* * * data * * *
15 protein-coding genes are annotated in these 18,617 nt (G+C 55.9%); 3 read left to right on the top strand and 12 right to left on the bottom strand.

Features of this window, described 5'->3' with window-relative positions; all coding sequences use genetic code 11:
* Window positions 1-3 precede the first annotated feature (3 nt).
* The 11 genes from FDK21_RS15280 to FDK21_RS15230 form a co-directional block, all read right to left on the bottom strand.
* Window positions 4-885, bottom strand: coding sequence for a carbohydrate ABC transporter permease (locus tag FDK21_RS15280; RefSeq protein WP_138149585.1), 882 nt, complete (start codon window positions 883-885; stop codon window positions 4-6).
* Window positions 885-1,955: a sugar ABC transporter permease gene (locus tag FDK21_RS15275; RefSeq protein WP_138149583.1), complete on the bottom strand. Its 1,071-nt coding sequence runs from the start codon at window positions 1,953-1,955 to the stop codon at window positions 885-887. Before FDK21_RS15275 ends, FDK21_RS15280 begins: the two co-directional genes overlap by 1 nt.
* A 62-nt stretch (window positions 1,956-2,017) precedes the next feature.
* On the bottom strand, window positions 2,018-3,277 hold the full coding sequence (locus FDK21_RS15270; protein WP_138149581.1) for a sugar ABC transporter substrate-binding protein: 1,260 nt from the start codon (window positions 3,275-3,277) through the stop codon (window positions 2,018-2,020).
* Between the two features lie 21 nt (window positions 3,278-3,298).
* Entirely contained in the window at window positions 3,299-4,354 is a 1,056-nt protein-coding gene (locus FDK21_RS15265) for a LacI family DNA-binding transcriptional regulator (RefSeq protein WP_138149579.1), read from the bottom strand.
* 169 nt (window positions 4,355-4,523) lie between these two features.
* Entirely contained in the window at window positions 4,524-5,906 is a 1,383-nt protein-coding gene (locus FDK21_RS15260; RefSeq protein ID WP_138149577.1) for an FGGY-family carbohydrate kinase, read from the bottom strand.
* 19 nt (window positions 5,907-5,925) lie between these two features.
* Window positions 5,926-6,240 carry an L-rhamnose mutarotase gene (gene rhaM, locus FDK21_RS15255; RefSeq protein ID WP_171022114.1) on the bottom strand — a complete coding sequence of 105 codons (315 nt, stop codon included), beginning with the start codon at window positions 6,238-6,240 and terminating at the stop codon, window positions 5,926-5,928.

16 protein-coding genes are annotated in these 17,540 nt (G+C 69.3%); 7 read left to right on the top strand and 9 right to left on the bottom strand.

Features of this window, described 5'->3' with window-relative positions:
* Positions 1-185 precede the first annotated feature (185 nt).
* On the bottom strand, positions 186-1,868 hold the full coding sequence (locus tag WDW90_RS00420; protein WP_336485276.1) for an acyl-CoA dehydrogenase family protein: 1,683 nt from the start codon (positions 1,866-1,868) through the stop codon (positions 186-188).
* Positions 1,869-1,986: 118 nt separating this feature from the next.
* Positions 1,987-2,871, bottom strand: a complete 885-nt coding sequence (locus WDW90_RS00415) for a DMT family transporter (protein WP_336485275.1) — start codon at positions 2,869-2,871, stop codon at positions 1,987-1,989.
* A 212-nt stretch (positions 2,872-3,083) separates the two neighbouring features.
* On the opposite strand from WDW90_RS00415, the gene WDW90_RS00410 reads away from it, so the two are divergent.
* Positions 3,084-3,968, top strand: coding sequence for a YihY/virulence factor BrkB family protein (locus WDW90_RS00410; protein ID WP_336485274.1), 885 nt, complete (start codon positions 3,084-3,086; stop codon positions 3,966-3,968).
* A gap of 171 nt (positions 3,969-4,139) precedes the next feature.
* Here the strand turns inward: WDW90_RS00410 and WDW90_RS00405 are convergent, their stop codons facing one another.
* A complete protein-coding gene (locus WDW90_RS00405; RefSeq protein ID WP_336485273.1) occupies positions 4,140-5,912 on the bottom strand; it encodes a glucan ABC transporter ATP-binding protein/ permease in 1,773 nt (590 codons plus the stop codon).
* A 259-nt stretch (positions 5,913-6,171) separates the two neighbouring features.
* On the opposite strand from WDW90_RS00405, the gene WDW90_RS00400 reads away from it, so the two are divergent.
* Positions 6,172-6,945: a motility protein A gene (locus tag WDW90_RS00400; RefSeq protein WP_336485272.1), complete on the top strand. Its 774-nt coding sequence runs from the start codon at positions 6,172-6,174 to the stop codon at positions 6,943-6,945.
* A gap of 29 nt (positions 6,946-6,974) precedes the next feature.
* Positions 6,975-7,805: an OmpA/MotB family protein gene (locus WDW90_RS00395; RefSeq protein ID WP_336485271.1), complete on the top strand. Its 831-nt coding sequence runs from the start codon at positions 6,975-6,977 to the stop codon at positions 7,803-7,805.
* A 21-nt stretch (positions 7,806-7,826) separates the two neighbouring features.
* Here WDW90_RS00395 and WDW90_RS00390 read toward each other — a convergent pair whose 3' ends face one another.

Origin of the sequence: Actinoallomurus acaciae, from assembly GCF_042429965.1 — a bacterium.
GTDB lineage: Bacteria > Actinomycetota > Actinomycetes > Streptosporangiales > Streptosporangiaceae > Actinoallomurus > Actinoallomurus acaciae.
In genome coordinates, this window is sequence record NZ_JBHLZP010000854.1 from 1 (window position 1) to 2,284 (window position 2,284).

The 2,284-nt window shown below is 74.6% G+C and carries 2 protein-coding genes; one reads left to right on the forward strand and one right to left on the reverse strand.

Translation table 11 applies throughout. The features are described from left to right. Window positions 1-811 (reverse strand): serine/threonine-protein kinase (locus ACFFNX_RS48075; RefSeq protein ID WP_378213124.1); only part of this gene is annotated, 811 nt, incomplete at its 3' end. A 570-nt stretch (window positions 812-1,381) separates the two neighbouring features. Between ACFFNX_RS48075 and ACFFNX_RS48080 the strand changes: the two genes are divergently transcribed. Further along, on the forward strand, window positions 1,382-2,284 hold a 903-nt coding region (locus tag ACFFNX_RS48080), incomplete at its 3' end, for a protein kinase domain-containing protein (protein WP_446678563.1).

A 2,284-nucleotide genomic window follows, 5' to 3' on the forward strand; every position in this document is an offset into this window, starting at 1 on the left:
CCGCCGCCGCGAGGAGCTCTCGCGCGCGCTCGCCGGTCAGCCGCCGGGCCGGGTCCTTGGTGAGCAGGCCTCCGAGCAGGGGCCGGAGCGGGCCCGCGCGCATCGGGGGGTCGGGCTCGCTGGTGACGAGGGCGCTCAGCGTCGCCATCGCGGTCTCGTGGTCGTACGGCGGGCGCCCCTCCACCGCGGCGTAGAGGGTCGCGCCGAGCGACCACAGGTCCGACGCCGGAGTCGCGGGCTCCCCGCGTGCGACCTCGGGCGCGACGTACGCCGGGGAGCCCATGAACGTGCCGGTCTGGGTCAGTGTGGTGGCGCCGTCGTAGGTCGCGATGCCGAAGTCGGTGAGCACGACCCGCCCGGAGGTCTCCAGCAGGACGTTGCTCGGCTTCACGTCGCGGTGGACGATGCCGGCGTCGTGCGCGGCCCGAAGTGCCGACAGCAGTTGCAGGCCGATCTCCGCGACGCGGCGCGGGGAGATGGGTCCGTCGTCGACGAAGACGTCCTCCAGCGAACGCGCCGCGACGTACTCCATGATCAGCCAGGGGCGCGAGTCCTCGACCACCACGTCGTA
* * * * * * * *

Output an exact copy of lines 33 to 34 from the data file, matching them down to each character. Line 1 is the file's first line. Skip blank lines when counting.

* Here WDW90_RS00395 and WDW90_RS00390 read toward each other — a convergent pair whose 3' ends face one another.

Origin of the sequence: Actinoallomurus acaciae, from assembly GCF_042429965.1 — a bacterium.